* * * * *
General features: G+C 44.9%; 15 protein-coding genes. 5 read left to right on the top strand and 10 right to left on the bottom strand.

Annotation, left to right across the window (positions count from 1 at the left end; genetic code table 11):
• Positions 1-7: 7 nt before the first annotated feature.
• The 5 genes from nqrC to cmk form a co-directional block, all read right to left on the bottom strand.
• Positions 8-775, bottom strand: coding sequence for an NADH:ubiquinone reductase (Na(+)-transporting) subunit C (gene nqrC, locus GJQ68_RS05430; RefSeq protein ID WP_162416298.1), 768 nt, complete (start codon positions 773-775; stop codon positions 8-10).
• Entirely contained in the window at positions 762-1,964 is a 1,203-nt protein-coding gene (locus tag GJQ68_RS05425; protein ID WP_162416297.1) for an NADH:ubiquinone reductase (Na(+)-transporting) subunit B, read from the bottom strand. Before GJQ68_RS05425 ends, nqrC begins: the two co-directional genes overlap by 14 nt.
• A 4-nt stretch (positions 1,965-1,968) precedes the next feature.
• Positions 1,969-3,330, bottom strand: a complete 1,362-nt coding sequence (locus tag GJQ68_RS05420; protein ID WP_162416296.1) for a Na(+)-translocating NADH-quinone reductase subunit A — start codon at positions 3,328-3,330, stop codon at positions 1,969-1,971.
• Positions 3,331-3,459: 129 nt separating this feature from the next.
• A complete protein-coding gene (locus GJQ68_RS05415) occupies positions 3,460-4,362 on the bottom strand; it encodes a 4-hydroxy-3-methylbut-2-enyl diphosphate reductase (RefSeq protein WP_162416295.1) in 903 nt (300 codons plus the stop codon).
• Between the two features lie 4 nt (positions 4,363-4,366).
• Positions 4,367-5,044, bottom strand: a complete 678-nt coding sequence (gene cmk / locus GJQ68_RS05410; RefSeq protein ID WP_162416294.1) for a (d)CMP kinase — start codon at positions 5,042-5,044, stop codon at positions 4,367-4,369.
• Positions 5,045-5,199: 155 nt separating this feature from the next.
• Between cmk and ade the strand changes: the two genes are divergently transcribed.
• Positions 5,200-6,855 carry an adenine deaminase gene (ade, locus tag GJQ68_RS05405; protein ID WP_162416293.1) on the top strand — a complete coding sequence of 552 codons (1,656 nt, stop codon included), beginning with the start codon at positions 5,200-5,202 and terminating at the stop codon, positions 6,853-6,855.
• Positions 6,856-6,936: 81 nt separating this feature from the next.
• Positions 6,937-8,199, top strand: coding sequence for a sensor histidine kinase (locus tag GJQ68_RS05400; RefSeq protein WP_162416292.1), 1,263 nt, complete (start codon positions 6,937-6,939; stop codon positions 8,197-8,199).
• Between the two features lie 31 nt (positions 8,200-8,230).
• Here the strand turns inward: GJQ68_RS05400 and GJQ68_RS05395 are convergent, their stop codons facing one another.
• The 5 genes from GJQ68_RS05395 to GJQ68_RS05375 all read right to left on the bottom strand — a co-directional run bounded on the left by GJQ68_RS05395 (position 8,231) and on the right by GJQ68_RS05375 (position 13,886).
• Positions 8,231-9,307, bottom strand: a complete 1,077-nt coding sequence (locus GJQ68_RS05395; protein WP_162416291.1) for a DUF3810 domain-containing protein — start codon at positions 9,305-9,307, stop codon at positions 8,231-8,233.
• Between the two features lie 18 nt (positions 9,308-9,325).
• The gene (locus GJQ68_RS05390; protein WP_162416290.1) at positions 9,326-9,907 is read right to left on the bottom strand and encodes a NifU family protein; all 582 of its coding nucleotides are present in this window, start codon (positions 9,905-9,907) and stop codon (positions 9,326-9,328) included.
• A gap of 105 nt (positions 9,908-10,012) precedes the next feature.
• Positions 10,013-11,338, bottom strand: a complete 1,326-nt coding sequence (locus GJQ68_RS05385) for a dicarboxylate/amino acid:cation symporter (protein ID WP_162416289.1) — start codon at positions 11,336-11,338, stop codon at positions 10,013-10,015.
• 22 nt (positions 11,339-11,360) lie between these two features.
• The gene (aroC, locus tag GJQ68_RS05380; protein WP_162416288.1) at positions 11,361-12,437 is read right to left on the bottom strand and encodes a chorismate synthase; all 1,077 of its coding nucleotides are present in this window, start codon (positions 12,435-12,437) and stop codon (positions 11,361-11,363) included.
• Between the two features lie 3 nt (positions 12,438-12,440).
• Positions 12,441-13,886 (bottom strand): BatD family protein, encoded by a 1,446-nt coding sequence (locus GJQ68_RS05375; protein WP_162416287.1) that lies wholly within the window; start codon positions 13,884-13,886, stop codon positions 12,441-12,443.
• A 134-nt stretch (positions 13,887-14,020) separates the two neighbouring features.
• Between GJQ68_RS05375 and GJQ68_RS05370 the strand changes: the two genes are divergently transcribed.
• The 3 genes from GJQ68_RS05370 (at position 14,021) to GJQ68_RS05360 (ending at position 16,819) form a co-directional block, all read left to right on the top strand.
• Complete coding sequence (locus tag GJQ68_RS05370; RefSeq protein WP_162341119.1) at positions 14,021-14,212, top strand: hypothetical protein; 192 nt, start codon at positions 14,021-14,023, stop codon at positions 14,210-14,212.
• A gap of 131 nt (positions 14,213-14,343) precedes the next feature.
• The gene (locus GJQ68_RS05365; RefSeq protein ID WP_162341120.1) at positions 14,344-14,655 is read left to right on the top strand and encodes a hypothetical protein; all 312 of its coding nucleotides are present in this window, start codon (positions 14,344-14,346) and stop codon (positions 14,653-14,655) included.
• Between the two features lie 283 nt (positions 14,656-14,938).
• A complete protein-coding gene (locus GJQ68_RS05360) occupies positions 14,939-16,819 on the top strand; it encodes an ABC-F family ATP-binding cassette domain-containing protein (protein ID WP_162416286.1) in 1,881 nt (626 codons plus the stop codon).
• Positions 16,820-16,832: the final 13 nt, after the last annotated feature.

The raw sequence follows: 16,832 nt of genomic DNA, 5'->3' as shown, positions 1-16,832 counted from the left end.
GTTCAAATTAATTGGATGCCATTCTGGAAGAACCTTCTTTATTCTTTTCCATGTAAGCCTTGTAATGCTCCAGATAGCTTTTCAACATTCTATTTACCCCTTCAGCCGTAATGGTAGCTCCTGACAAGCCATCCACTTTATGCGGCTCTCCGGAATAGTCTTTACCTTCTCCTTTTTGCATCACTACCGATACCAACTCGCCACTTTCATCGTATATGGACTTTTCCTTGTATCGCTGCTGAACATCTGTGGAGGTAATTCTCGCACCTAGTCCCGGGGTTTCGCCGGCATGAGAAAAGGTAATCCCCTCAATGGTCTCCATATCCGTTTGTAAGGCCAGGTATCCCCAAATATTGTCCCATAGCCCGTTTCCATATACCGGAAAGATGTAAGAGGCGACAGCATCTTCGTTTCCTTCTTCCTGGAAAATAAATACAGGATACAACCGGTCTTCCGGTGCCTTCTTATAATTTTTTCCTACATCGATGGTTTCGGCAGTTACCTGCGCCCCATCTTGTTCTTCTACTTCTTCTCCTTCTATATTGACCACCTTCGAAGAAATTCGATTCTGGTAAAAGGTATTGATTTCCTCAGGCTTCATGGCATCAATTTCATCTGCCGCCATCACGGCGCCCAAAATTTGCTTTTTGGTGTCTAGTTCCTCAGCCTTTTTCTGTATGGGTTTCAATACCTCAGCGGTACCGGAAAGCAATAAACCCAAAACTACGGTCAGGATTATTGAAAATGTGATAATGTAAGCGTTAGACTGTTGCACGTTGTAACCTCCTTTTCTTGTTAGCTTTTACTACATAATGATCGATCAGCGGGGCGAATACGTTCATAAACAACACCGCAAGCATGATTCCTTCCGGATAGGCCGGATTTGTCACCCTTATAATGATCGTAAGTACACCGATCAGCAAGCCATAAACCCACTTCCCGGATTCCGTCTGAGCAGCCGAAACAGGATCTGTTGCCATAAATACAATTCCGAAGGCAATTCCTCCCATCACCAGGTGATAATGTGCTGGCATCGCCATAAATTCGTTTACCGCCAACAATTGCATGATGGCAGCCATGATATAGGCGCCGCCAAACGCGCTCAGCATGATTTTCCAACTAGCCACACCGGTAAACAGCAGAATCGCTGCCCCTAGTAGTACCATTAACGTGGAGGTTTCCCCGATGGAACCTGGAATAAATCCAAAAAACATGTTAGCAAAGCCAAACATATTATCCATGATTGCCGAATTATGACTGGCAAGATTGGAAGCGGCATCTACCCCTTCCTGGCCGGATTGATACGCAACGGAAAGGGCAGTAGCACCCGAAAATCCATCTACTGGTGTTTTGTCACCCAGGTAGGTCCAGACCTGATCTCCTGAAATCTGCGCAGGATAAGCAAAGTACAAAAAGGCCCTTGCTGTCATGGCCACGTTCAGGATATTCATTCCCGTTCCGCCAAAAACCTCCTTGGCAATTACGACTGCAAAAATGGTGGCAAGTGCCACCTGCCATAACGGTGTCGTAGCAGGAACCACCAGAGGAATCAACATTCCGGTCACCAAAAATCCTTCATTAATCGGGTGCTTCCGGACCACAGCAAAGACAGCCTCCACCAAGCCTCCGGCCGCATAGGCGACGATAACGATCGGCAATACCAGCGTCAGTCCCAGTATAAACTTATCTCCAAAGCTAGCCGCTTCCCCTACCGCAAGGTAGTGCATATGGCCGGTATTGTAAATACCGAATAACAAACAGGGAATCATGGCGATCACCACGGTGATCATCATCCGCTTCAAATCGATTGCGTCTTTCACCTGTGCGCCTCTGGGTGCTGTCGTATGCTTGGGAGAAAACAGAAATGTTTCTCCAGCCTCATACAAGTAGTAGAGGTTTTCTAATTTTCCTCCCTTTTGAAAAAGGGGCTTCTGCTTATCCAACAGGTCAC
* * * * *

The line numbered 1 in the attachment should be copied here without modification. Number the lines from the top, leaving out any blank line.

General features: G+C 44.9%; 15 protein-coding genes. 5 read left to right on the top strand and 10 right to left on the bottom strand.